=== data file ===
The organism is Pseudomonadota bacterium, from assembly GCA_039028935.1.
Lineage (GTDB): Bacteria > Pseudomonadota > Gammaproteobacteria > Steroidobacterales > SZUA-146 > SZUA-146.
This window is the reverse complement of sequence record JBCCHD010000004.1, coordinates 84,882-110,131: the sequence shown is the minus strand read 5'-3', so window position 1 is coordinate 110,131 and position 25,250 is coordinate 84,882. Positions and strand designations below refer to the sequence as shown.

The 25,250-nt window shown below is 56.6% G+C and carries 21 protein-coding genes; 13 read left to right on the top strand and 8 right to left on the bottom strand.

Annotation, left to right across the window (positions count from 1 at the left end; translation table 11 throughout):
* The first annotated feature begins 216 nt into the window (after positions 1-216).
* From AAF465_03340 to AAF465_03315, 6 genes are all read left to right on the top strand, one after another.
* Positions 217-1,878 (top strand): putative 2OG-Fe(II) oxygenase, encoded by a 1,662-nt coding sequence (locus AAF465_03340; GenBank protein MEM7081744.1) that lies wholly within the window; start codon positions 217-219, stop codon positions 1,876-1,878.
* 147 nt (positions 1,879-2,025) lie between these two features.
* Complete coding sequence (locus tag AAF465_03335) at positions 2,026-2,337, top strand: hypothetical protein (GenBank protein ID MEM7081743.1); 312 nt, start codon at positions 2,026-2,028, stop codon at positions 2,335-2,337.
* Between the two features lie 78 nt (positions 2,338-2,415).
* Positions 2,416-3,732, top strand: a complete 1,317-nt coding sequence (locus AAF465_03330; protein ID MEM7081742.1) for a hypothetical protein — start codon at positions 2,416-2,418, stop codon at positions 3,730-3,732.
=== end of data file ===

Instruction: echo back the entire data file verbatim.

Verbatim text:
The organism is Pseudomonadota bacterium, from assembly GCA_039028935.1.
Lineage (GTDB): Bacteria > Pseudomonadota > Gammaproteobacteria > Steroidobacterales > SZUA-146 > SZUA-146.
This window is the reverse complement of sequence record JBCCHD010000004.1, coordinates 84,882-110,131: the sequence shown is the minus strand read 5'-3', so window position 1 is coordinate 110,131 and position 25,250 is coordinate 84,882. Positions and strand designations below refer to the sequence as shown.

The 25,250-nt window shown below is 56.6% G+C and carries 21 protein-coding genes; 13 read left to right on the top strand and 8 right to left on the bottom strand.

Annotation, left to right across the window (positions count from 1 at the left end; translation table 11 throughout):
* The first annotated feature begins 216 nt into the window (after positions 1-216).
* From AAF465_03340 to AAF465_03315, 6 genes are all read left to right on the top strand, one after another.
* Positions 217-1,878 (top strand): putative 2OG-Fe(II) oxygenase, encoded by a 1,662-nt coding sequence (locus AAF465_03340; GenBank protein MEM7081744.1) that lies wholly within the window; start codon positions 217-219, stop codon positions 1,876-1,878.
* 147 nt (positions 1,879-2,025) lie between these two features.
* Complete coding sequence (locus tag AAF465_03335) at positions 2,026-2,337, top strand: hypothetical protein (GenBank protein ID MEM7081743.1); 312 nt, start codon at positions 2,026-2,028, stop codon at positions 2,335-2,337.
* Between the two features lie 78 nt (positions 2,338-2,415).
* Positions 2,416-3,732, top strand: a complete 1,317-nt coding sequence (locus AAF465_03330; protein ID MEM7081742.1) for a hypothetical protein — start codon at positions 2,416-2,418, stop codon at positions 3,730-3,732.